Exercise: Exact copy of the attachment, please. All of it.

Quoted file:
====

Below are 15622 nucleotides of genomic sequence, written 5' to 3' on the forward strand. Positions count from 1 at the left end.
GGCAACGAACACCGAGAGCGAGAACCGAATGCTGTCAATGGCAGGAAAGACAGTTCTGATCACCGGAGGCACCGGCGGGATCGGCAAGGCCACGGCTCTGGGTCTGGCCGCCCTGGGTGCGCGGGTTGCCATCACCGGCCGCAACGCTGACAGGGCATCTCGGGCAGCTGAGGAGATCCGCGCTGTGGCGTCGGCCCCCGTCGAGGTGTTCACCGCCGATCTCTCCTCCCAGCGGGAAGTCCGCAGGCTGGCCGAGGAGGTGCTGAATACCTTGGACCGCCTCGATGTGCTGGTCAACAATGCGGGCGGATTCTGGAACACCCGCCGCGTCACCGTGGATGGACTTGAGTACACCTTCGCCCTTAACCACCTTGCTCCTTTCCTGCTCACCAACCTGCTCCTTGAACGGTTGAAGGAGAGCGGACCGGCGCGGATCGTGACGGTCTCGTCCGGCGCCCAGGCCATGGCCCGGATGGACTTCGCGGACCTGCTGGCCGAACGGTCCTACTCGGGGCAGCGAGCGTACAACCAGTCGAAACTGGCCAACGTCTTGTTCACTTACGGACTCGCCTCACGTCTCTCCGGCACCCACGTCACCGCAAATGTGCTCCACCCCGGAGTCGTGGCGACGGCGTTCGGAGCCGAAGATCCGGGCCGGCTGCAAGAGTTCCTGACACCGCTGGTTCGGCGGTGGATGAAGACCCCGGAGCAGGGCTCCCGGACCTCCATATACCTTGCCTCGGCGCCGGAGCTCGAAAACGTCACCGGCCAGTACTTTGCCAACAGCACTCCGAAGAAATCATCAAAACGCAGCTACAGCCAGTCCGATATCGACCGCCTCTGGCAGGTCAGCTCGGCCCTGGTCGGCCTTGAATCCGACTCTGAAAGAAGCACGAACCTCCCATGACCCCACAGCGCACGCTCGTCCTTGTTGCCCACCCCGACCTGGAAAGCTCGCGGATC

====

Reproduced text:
Below are 15622 nucleotides of genomic sequence, written 5' to 3' on the forward strand. Positions count from 1 at the left end.
GGCAACGAACACCGAGAGCGAGAACCGAATGCTGTCAATGGCAGGAAAGACAGTTCTGATCACCGGAGGCACCGGCGGGATCGGCAAGGCCACGGCTCTGGGTCTGGCCGCCCTGGGTGCGCGGGTTGCCATCACCGGCCGCAACGCTGACAGGGCATCTCGGGCAGCTGAGGAGATCCGCGCTGTGGCGTCGGCCCCCGTCGAGGTGTTCACCGCCGATCTCTCCTCCCAGCGGGAAGTCCGCAGGCTGGCCGAGGAGGTGCTGAATACCTTGGACCGCCTCGATGTGCTGGTCAACAATGCGGGCGGATTCTGGAACACCCGCCGCGTCACCGTGGATGGACTTGAGTACACCTTCGCCCTTAACCACCTTGCTCCTTTCCTGCTCACCAACCTGCTCCTTGAACGGTTGAAGGAGAGCGGACCGGCGCGGATCGTGACGGTCTCGTCCGGCGCCCAGGCCATGGCCCGGATGGACTTCGCGGACCTGCTGGCCGAACGGTCCTACTCGGGGCAGCGAGCGTACAACCAGTCGAAACTGGCCAACGTCTTGTTCACTTACGGACTCGCCTCACGTCTCTCCGGCACCCACGTCACCGCAAATGTGCTCCACCCCGGAGTCGTGGCGACGGCGTTCGGAGCCGAAGATCCGGGCCGGCTGCAAGAGTTCCTGACACCGCTGGTTCGGCGGTGGATGAAGACCCCGGAGCAGGGCTCCCGGACCTCCATATACCTTGCCTCGGCGCCGGAGCTCGAAAACGTCACCGGCCAGTACTTTGCCAACAGCACTCCGAAGAAATCATCAAAACGCAGCTACAGCCAGTCCGATATCGACCGCCTCTGGCAGGTCAGCTCGGCCCTGGTCGGCCTTGAATCCGACTCTGAAAGAAGCACGAACCTCCCATGACCCCACAGCGCACGCTCGTCCTTGTTGCCCACCCCGACCTGGAAAGCTCGCGGATC